Michael Burry’s Worrying Recession Warning (White-Collar Job Bubble)

Inflation is high, interest rates are rising, the consumer is going deeper into debt to keep up with the cost of living. Corporate profits continue to decline with drops in consumer discretionary spending and increasing labor, energy, and borrowing costs for business. Michael Burry predicted all of these things in the past 3 years.

In 2020, he started warning about the high inflation coming due to the lockdowns, government spending, and central bank policy. In 2021 he saw the everything bubble and warning about the coming stock market crash and financial crises in the markets. He was warning about inflation when the majority of politicians and central bankers said it was transitory. He warned of the coming stock market crash near the peak run up and maximum bullishness.

June 29, 2022 Michael Burry tweet:

Michael-Burry Tweet labor market

Yes, many corporations across different industries and sectors are laying off on average 10% to 20% of their work forces. These companies that are unprofitable are hit the worst as they must slow their cash burn rate in this high cost of debt environment. The more service based companies are focusing their layoffs with their home office workers and employees that work from home. The layoffs are located primarily with white collar workers that are not closely connected to a companies bottom line. Michael Burry also predicted this.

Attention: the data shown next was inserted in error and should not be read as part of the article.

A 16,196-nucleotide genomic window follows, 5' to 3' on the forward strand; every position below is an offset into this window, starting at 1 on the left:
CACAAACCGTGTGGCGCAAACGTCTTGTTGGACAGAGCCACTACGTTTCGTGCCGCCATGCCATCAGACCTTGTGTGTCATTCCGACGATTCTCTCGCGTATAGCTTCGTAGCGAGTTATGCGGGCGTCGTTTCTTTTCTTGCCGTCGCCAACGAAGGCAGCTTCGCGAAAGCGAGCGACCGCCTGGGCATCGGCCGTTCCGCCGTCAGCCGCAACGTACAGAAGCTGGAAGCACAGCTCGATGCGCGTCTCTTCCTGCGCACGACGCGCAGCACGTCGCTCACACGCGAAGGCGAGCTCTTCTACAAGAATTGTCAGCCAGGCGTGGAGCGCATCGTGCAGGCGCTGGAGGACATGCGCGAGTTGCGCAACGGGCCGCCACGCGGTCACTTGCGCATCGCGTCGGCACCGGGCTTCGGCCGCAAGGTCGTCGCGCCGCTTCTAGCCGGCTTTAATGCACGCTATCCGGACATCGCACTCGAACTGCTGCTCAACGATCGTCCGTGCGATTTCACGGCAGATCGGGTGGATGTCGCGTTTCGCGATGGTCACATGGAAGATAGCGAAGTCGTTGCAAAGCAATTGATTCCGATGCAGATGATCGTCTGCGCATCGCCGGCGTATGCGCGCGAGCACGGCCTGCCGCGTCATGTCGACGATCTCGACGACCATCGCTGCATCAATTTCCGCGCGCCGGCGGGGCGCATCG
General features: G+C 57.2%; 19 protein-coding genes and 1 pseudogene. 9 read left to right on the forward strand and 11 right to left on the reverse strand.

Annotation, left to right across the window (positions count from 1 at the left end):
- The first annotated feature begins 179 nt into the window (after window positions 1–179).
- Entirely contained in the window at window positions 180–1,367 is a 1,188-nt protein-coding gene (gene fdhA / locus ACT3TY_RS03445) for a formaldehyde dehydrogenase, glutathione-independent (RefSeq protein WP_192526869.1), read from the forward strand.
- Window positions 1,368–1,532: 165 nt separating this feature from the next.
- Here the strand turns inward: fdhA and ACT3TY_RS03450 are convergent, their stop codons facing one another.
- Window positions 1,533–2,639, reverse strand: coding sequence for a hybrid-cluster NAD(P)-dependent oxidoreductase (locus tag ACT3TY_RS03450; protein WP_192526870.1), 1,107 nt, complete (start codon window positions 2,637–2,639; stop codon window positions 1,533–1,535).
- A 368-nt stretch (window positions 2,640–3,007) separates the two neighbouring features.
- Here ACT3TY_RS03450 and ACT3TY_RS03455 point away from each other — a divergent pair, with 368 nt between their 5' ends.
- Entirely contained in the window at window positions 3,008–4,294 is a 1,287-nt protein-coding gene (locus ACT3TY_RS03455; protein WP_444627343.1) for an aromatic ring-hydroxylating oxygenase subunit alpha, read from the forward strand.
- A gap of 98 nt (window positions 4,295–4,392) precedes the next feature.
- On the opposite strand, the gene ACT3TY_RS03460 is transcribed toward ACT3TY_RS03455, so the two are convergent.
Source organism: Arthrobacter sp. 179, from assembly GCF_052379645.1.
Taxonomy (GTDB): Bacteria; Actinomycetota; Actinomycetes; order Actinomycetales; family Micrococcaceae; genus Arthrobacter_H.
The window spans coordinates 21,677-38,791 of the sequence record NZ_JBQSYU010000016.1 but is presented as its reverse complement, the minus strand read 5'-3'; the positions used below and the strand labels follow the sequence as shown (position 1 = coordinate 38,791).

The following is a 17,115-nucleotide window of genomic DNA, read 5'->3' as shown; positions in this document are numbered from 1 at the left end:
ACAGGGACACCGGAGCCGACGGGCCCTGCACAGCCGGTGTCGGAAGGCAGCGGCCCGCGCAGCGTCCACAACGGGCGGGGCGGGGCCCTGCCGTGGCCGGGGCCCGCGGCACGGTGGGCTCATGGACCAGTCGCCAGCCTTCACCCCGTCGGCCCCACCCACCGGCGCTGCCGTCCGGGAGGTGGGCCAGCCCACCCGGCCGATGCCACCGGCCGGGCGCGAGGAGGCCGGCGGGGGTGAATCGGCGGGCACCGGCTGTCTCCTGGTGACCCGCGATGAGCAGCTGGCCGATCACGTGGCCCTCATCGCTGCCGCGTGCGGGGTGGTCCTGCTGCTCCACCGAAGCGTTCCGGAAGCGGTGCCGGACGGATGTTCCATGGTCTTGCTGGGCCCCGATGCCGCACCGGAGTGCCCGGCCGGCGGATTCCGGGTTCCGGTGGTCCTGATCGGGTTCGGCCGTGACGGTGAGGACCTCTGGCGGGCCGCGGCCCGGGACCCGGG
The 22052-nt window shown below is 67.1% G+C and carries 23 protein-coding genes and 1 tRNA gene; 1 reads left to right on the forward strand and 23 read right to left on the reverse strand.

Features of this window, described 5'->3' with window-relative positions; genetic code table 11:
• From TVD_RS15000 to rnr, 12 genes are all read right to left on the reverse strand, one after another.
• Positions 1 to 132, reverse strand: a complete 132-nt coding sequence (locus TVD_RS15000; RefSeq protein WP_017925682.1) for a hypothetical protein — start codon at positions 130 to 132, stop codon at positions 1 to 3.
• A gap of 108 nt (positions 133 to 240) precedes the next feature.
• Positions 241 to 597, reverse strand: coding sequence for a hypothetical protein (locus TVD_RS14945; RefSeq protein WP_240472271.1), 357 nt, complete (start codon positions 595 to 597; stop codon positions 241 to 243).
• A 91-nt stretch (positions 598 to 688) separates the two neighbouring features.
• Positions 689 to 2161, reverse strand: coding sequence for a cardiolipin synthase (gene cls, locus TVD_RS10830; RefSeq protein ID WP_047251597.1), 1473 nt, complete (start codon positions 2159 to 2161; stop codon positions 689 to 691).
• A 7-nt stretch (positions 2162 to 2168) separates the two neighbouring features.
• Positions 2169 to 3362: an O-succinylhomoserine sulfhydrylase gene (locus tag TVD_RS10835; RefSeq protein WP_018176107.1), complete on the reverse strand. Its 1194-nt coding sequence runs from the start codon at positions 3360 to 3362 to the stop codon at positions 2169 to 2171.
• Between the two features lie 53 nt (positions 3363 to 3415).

• Telsa to layoff 10% of its salaried workforce (September, 2022)
  • Peloton layoffs: 12% of workforce laid off (October, 2022)
  • DocuSign layoffs: 9% of workforce laid off (September, 2022)
  • Taboola layoffs: 6% of workforce laid off (September, 2022)
  • Snapchat layoffs: 20% of workforce laid off (September, 2022)
  • Outbrain layoffs: 3% of workforce laid off (July, 2022)
  • Lyft layoffs: 2% of workforce laid off (July, 2022)
  • The Mom Project layoffs: 15% of workforce laid off (July, 2022)
  • Opensea layoffs: 20% of workforce laid off (July, 2022)
  • Substack layoffs: 14% of workforce laid off (June, 2022)
  • Ninantic layoffs: 8% of workforce laid off (June, 2022)
  • MasterClass layoffs: 20% of workforce laid off (June, 2022)
  • Bird layoffs: 23% of workforce laid off (June, 2022)
  • Superhuman layoffs: 22% of workforce laid off (June, 2022)
  • Cameo layoffs: 25% of workforce laid off (May, 2022)
  • Robinhood layoffs: 9% of workforce laid off (April, 2022)
  • Virgin Hyperloop layoffs: 50% of workforce laid off (February, 2022)
  • Peloton layoffs: 20% of workforce laid off (February, 2022)
  • Beachbody layoffs: 10% of workforce laid off (January, 2022) [1]

Many other companies have also announced hiring freezes and others have closed open job position postings. In 2022 companies are finding ways to use technology like apps and software to lower the amount of needed workers. This is smart business as the cost of labor has gone up in the past three years along with a shortage of workers in many industries.

Layoffs and increasing unemployment are one of the first signs of a recession and so far these numbers have not showed up in the jobs report.

Burry Labor market Tweet

Does the stock market crash in a recession?